lördag 29 december 2012

The Earth-Atmosphere System as Blackbody

Data suggests that the Earth including the troposphere can be viewed as a blackbody heated by 140 W/m2 absorbed by the Earth surface and emitting 140 W/m2 at a bolometric temperature of about -55 C  (according to Stefan-Boltzmann's Law) attained at the tropopause at 0.1 - 0.3 bar as its "outer boundary".

The 140 W/m2 absorbed by the Earth surface comes from 240 W/m2 absorbed by the Earth-atmosphere with an albedo of 0.3 out of a total of 340 W/m2 incoming from the Sun, minus 60 W/m2 absorbed and re-emitted by the atmosphere minus 40 W/m2 directly radiated from the Earth surface to outer space through the "atmospheric window".

Including the troposphere and the stratosphere in the Earth-atmosphere system makes the stratopause  at 0.001 bar the outer boundary with an observed temperature of 0 C with corresponding blackbody radiation of 320 W/m2, which is close to the total of 340 W/m2.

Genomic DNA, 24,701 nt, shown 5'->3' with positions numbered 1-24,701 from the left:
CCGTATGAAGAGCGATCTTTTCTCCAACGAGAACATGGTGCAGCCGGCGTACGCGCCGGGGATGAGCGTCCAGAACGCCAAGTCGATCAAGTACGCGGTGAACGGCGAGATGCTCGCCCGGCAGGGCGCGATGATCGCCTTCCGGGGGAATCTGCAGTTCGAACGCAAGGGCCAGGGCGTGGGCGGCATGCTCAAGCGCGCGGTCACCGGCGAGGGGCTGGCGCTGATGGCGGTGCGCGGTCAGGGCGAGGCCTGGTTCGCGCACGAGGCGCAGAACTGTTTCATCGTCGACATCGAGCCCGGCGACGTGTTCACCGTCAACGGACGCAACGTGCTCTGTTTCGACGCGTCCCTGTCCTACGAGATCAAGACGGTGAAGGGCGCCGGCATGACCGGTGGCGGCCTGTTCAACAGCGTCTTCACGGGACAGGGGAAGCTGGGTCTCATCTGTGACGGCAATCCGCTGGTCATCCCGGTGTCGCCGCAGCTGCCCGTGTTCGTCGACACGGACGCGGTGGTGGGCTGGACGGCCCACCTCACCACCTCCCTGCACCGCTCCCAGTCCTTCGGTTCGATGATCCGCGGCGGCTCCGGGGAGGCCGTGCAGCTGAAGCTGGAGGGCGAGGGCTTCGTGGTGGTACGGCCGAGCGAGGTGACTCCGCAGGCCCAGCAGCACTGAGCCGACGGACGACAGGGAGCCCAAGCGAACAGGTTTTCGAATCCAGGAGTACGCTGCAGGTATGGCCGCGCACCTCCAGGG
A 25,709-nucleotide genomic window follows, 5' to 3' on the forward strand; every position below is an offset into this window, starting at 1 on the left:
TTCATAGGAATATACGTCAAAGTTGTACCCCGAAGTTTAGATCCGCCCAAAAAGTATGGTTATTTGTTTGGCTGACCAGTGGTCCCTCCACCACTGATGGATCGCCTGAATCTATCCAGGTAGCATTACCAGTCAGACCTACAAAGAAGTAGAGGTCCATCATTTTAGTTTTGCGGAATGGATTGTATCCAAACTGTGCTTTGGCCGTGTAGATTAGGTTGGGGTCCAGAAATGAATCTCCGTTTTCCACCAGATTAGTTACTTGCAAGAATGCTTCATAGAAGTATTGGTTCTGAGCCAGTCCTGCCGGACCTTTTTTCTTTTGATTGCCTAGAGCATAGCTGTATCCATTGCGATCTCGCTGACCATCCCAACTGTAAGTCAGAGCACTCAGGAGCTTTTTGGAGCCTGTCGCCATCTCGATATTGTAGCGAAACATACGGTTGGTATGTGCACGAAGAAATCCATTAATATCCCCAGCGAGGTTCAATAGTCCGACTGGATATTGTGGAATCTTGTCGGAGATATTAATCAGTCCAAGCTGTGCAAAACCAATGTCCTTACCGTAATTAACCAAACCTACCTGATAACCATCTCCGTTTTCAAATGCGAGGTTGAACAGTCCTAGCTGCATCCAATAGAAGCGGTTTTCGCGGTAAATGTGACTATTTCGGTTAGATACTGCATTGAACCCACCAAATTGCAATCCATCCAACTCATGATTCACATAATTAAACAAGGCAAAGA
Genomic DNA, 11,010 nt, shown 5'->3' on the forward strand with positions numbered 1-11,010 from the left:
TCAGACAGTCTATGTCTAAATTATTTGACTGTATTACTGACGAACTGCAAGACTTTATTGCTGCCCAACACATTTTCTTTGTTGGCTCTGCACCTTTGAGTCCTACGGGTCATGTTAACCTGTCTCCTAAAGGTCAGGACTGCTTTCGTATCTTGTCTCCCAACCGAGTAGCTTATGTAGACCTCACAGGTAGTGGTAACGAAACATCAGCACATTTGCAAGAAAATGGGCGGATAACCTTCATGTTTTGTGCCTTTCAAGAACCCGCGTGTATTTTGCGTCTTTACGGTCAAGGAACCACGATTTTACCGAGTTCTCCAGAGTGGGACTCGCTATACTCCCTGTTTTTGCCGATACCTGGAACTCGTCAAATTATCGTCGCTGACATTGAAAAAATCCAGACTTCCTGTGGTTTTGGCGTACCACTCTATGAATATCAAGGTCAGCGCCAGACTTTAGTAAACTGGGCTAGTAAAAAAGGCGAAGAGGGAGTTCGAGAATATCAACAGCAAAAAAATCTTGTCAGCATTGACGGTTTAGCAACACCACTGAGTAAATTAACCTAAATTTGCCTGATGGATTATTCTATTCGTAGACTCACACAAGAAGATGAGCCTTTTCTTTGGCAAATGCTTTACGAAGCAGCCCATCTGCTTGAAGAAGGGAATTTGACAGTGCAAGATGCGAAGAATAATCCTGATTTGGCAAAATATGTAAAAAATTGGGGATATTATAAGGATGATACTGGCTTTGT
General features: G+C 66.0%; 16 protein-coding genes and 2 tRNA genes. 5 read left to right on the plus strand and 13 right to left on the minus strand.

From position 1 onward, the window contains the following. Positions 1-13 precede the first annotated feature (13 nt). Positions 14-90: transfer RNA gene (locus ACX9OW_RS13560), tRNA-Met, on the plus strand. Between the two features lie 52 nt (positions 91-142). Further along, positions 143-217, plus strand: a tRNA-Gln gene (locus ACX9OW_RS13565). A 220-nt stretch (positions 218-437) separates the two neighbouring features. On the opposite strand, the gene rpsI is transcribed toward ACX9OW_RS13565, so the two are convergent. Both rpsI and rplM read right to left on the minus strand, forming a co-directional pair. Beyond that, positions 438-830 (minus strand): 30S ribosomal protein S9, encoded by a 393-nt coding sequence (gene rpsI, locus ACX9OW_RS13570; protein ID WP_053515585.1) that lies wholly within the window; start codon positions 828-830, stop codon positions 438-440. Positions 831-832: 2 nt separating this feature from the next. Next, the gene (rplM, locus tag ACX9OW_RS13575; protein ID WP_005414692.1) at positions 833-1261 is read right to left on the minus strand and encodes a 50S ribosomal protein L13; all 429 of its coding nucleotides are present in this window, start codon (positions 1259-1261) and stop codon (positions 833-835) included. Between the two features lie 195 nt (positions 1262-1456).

The internal thermodynamics/raditation of the Earth-atmosphere system is very complex and difficult to accurately model, but it thus appears that it is possible to view the system as a single blackbody in two ways:
  1. Earth + troposphere 
  2. Earth + troposphere + stratopshere 
with an observed temperature of the "outer boundary" in reasonable correspondence in both cases with the bolometric temperature as the blackbody temperature of the same irradiance.

Viewing the Earth + troposphere as a blackbody with outer boundary or top of the atmosphere TOA temperature determined as bolometric temperature, makes the surface temperature depend on the lapse rate, and with the lapse rate mainly determined by thermodynamics, the surface temperature would be insensitive to small changes in the internal radiative composition of the atmosphere. In other words, there would be no detectable greenhouse effect.

For Venus the observed temperature at 0.25 bar is -20 C which is again equal to the bolometric temperature.

We thus find evidence that for both the Earth and Venus including atmospheres up to about 0.3 bar, the TOA temperature is the bolometric temperature determined by distance to the Sun, and the surface temperature is determined by a lapse rates mainly set by thermodynamics. 

1 kommentar:

  1. Hi Claes,

    Would you agree with this post by Clive Best?